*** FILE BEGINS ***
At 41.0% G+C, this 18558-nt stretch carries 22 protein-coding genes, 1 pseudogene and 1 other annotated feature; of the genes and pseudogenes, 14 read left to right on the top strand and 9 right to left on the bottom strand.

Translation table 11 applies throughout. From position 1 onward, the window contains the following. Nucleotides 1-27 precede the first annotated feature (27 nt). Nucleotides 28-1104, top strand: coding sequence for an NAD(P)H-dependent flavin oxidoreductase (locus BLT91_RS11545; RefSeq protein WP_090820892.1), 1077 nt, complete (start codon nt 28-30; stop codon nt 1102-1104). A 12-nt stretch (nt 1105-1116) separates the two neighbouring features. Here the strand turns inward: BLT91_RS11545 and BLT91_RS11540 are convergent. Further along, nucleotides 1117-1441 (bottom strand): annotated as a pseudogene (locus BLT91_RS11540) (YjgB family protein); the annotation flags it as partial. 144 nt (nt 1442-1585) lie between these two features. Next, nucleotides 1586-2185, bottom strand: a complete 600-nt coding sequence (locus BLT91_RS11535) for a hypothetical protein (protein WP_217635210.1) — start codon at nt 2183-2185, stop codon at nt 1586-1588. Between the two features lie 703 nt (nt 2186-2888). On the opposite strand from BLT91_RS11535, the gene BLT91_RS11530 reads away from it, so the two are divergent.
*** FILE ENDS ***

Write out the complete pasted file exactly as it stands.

At 41.0% G+C, this 18558-nt stretch carries 22 protein-coding genes, 1 pseudogene and 1 other annotated feature; of the genes and pseudogenes, 14 read left to right on the top strand and 9 right to left on the bottom strand.

Translation table 11 applies throughout. From position 1 onward, the window contains the following. Nucleotides 1-27 precede the first annotated feature (27 nt). Nucleotides 28-1104, top strand: coding sequence for an NAD(P)H-dependent flavin oxidoreductase (locus BLT91_RS11545; RefSeq protein WP_090820892.1), 1077 nt, complete (start codon nt 28-30; stop codon nt 1102-1104). A 12-nt stretch (nt 1105-1116) separates the two neighbouring features. Here the strand turns inward: BLT91_RS11545 and BLT91_RS11540 are convergent. Further along, nucleotides 1117-1441 (bottom strand): annotated as a pseudogene (locus BLT91_RS11540) (YjgB family protein); the annotation flags it as partial. 144 nt (nt 1442-1585) lie between these two features. Next, nucleotides 1586-2185, bottom strand: a complete 600-nt coding sequence (locus BLT91_RS11535) for a hypothetical protein (protein WP_217635210.1) — start codon at nt 2183-2185, stop codon at nt 1586-1588. Between the two features lie 703 nt (nt 2186-2888). On the opposite strand from BLT91_RS11535, the gene BLT91_RS11530 reads away from it, so the two are divergent.